A submarine is a watercraft capable of independent operation underwater. It differs from a submersible, which has more limited underwater capability.
Although experimental submarines had been built before, submarine design took off during the 19th century, and they were adopted by several navies. Submarines were first widely used during World War I (1914–1918), and now figure in many navies large and small. Military usage includes attacking enemy surface ships (merchant and military), submarines, aircraft carrier protection, blockade running, ballistic missile submarines as part of a nuclear strike force, reconnaissance, conventional land attack (for example using a cruise missile), and covert insertion of special forces. Civilian uses for submarines include marine science, salvage, exploration and facility inspection/maintenance. Submarines can also be modified to perform more specialized functions such as search-and-rescue missions or undersea cable repair. Submarines are also used in tourism, and for undersea archaeology.
Most large submarines consist of a cylindrical body with hemispherical (and/or conical) ends and a vertical structure, usually located amidships, which houses communications and sensing devices as well as periscopes. In modern submarines, this structure is the "sail" in American usage, and "fin" in European usage. A "conning tower" was a feature of earlier designs: a separate pressure hull above the main body of the boat that allowed the use of shorter periscopes. There is a propeller (or pump jet) at the rear, and various hydrodynamic control fins. Smaller, deep diving and specialty submarines may deviate significantly from this traditional layout. Submarines change the amount of water and air in their ballast tanks to decrease buoyancy for submerging or increase it for surfacing.
Submarines have one of the widest ranges of types and capabilities of any vessel. They range from small autonomous examples and one or two-person vessels that operate for a few hours, to vessels that can remain submerged for six months—such as the Russian Typhoon class, the biggest submarines ever built. Submarines can work at greater depths than are survivable or practical for human divers.Modern deep-diving submarines derive from the bathyscaphe, which in turn evolved from the diving bell.
In 1797,Robert Fulton (1765-1815),a Pennsylvania born artist and inventor ,offered to built a asubmarine for the french,who were then engaged in a bitter war with Britain.He proposed to use the vessel to sink Royal Navy Warships blockading french ports.The french government hesitated to become involved in what they regarded as a dishonorable style of warfare.Undeterred,Fulton went ahead with developing his machine,gaining french financial backing after Napoleon made himself Firast Consul in 1799.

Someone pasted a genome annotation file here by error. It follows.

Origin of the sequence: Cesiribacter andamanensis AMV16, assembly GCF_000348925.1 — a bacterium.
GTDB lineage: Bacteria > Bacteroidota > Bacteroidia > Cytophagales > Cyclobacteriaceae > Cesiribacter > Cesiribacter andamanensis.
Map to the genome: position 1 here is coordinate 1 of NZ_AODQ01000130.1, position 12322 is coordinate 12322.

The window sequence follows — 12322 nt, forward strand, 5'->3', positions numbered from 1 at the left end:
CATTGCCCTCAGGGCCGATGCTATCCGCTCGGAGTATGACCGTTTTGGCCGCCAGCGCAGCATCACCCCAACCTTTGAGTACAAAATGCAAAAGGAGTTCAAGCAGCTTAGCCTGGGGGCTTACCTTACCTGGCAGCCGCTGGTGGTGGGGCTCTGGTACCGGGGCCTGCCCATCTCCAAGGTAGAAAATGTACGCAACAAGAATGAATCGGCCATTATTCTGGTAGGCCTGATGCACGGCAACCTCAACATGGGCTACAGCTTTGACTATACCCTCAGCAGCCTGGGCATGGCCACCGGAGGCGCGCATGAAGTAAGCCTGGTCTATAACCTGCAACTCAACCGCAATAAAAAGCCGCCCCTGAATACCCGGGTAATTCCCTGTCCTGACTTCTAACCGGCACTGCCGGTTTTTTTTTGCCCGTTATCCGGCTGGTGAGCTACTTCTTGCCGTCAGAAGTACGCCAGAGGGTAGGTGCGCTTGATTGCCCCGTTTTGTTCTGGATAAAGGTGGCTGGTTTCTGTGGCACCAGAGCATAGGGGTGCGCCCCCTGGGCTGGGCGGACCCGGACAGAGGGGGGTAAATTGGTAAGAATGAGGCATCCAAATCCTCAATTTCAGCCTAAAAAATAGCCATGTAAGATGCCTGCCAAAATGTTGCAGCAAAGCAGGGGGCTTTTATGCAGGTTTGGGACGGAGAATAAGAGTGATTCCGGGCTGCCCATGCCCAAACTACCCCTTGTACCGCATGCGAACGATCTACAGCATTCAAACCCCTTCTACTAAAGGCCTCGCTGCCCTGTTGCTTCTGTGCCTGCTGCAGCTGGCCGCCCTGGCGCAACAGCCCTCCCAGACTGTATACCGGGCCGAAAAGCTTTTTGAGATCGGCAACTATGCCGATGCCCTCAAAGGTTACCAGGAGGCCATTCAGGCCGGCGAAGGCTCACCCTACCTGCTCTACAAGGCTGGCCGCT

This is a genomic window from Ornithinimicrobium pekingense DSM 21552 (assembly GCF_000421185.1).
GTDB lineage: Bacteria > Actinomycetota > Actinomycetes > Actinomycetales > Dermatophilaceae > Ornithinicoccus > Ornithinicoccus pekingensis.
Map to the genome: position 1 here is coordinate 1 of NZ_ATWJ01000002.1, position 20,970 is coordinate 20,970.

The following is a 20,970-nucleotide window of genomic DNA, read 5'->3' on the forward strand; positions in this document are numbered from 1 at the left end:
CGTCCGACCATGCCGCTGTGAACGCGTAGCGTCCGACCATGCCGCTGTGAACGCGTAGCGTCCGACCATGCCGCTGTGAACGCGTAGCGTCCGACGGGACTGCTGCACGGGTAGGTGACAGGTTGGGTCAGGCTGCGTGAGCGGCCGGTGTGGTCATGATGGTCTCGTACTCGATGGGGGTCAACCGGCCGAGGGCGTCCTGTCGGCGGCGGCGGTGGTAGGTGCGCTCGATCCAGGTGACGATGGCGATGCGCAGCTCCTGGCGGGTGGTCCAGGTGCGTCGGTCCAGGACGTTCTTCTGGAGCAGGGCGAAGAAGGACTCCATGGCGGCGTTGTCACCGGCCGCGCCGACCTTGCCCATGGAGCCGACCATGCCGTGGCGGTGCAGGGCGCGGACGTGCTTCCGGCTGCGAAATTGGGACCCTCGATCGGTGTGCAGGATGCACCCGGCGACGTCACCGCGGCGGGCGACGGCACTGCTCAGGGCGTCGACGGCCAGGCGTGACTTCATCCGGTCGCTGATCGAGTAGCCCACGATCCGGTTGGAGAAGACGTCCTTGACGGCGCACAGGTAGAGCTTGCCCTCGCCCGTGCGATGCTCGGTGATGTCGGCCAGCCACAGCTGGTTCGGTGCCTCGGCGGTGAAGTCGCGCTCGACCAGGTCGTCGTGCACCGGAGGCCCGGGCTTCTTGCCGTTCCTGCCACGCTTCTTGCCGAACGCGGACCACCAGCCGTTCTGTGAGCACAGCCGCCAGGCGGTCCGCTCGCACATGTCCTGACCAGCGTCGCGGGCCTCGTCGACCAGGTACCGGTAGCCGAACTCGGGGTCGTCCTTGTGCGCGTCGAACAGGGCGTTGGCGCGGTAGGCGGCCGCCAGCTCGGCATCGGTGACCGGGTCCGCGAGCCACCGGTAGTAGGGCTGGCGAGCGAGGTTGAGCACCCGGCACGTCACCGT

According to a report attributed to Tahbir al-Tayseer in Opusculum Taisnieri published in 1562:
Two Greeks submerged and surfaced in the river Tagus near the City of Toledo several times in the presence of The Holy Roman Emperor Charles V, without getting wet and with the flame they carried in their hands still alight.
It is claimed that Cosme García Sáez produced a viable submersible design predating those of Isaac Peral and Narciso Monturiol.
The first submersible of whose construction there exists reliable information was built in 1620 by Cornelius Drebbel, a Dutchman in the service of James I of England. It was created to the standards of the design outlined by English mathematician William Bourne.It was propelled by means of oars. The precise nature of the submarine type is a matter of some controversy; some claim that it was merely a bell towed by a boat.
By the mid-18th century, over a dozen patents for submarines/submersible boats had been granted in England. In 1747, Nathaniel Symons patented and built the first known working example of the use of a ballast tank for submersion. His design used leather bags that could fill with water to submerge the craft. A mechanism was used to twist the water out of the bags and cause the boat to resurface. In 1749, the Gentlemen's Magazine reported that a similar design had initially been proposed by Giovanni Borelli in 1680. By this point of development, further improvement in design necessarily stagnated for over a century, until new industrial technologies for propulsion and stability could be applied.
The first military submarine was the Turtle (1775), a hand-powered acorn-shaped device designed by the American David Bushnell to accommodate a single person.It was the first verified submarine capable of independent underwater operation and movement, and the first to use screws for propulsion.In 1800, France built a human-powered submarine designed by American Robert Fulton, the Nautilus. The French eventually gave up on the experiment in 1804, as did the British when they later considered Fulton's submarine design.
In 1864, the fourth year of the American Civil War, the Confederate navy's H. L. Hunley became the first military submarine to sink an enemy vessel, the Union sloop-of-war USS Housatonic. In the aftermath of its successful attack against the ship, the Hunley also sank, possibly due to its being too close to its own exploding torpedo.